Here is an actual clip-on device that turns your regular bike into a motor-assisted one. It’s light, quite elegant, efficient and, more importantly, it won’t break the bank. Sure, you’re not going to get e-bike levels of performance (range or speed) with it, but then again, it doesn’t claim to do so. According to the makers, CLIP aims to improve the daily commute by making it easier and more fun, and ultimately encourage more commuters to take up biking.
First introduced as a concept in 2019, CLIP made its grand entrance onto the market via Kickstarter, where the Brooklyn-based team of designers crowdfunded for the prototype. As we speak, the first CLIP units are being prepared, with an estimated delivery date set for this spring. The conversion kit has suffered some cosmetic changes from the concept stage, and now presents itself as a sleek device you add to your front wheel by clipping it onto the fork.
Made with a black frame and brushed aluminum sides, CLIP contains a 450W motor powered by a 36V, 144Wh battery. CLIP is friction drive, so a roller attaches directly onto the front wheel, driving the bike forward without the need to add sprockets or gears. It’s plug-and-play, easily attached and easily removed whenever you want to park your bike and take the “e-” with you so that it doesn’t get stolen.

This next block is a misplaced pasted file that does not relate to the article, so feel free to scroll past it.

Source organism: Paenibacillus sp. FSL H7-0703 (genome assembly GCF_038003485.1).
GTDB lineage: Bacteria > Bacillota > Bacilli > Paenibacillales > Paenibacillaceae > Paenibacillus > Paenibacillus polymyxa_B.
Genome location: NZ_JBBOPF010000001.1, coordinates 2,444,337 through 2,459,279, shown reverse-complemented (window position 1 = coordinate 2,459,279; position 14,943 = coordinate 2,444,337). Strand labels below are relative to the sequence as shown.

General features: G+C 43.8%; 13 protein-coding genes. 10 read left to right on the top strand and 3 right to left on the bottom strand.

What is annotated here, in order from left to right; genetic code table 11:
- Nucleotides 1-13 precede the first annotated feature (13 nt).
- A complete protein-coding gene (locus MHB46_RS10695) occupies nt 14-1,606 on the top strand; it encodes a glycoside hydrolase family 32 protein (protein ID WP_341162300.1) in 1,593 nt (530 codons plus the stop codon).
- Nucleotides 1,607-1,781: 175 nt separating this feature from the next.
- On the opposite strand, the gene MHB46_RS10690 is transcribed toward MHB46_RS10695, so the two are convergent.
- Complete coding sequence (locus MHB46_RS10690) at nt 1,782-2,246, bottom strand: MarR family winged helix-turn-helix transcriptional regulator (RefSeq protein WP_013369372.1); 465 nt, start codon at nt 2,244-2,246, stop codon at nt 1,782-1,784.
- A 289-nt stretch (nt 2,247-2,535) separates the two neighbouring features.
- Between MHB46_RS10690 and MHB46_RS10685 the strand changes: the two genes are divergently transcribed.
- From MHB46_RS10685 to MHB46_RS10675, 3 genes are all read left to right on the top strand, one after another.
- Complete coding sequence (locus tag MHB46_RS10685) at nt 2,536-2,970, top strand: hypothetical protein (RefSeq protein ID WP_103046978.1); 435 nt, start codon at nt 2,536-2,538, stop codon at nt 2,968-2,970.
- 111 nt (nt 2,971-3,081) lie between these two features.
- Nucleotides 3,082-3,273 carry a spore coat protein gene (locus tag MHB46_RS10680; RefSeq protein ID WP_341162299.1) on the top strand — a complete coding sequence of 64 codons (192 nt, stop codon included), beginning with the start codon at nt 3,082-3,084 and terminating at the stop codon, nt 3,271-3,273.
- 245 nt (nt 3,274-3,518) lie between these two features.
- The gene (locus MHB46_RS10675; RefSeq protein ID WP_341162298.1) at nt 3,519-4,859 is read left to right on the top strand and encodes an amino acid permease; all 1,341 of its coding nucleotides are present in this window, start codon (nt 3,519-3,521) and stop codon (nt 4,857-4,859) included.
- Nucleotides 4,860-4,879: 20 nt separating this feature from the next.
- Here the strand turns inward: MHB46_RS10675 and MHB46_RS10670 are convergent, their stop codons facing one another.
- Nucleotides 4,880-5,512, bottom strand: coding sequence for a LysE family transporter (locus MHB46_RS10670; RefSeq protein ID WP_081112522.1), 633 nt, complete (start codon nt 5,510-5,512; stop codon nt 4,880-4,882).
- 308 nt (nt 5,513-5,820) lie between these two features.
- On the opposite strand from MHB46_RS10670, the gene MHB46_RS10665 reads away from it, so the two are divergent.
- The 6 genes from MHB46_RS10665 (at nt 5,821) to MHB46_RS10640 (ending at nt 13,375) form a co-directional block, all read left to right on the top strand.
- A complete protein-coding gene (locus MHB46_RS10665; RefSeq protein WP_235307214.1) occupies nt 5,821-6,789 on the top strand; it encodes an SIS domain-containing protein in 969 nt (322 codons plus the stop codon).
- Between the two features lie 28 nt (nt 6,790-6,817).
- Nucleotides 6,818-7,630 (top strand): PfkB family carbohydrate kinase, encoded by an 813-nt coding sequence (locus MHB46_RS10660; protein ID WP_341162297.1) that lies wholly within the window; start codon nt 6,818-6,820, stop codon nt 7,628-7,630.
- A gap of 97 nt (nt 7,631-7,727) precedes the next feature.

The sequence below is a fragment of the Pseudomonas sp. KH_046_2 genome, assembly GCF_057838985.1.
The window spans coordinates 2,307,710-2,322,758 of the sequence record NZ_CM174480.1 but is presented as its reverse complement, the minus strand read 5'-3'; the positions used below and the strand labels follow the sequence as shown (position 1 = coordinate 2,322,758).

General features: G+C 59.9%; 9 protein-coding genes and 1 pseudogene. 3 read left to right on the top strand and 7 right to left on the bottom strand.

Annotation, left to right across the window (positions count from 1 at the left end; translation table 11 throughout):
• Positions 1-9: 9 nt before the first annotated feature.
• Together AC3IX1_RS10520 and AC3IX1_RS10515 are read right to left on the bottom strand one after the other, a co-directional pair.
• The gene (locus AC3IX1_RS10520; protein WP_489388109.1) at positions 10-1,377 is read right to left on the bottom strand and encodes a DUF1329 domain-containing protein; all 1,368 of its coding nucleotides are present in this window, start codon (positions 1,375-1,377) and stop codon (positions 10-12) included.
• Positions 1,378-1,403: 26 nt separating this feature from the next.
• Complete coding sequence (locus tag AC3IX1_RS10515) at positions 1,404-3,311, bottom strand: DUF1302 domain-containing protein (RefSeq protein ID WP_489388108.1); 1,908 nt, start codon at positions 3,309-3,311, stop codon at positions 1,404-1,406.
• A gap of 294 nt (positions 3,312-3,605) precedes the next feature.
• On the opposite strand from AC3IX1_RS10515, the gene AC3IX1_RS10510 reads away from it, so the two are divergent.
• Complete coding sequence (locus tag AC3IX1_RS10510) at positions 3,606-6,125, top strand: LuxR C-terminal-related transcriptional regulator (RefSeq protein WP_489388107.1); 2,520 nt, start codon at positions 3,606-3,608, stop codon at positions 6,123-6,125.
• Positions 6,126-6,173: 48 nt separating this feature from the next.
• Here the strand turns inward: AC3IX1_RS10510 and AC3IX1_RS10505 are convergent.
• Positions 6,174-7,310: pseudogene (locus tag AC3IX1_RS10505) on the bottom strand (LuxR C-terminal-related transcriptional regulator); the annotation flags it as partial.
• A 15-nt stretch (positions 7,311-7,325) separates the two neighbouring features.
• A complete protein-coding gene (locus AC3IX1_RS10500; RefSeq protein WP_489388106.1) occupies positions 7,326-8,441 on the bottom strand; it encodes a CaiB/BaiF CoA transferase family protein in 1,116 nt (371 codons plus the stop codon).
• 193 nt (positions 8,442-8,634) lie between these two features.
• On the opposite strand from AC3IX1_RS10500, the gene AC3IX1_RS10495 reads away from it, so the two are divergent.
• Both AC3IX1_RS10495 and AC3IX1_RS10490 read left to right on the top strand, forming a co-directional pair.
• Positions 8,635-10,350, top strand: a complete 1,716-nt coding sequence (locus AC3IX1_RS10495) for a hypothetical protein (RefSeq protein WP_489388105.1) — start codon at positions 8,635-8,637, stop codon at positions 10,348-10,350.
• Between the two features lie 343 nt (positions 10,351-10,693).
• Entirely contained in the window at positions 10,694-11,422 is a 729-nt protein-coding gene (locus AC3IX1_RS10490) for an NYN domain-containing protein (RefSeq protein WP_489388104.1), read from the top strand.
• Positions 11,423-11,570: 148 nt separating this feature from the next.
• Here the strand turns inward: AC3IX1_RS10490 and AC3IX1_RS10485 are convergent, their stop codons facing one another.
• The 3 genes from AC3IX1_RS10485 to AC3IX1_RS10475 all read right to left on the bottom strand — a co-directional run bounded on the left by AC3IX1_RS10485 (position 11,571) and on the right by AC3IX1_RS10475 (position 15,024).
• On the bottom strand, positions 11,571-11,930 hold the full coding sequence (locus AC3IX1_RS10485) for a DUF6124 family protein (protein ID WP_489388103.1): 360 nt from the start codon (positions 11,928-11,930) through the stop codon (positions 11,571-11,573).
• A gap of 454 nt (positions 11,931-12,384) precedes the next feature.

CLIP attaches to the front wheel so as to be compatible with as many bikes as possible, including those used for ridesharing. The principle is not new: CLIP is directly inspired by the VeloSolex bicycle sold between 1946 and 1988 and favored by A-listers such as Steve McQueen and Brigitte Bardot.
As long as the front wheel is 26” to 28” in diameter, CLIP will work. It weighs 7 pounds (3 kg) and will deliver an assisted speed of 15 mph (24 kph) for 10 to 15 miles (16 to 24 km) or a 45-minute commute. A full charge is achieved in just 40 minutes, so even if you do run out of juice unexpectedly, you won’t have to wait for ever to get back on the road.
Named among the top 100 inventions of 2020 by Time Magazine, CLIP is Bluetooth-compatible. It comes with its own app, which you use to turn the motor on and off during the ride, when you need assistance climbing hills or simply want to put in less effort with pedaling. Developers are now working on adding new functions to the app, like gamified CO2 footprint goals. When not in use, the roller acts as a freewheel on the tire.
The biggest downside to this conversion kit is that, for the time being, it’s only available to customers within the U.S. On the bright side, at least it’s affordable, at $399 a pop, of which $50 is a reservation fee payable upon ordering.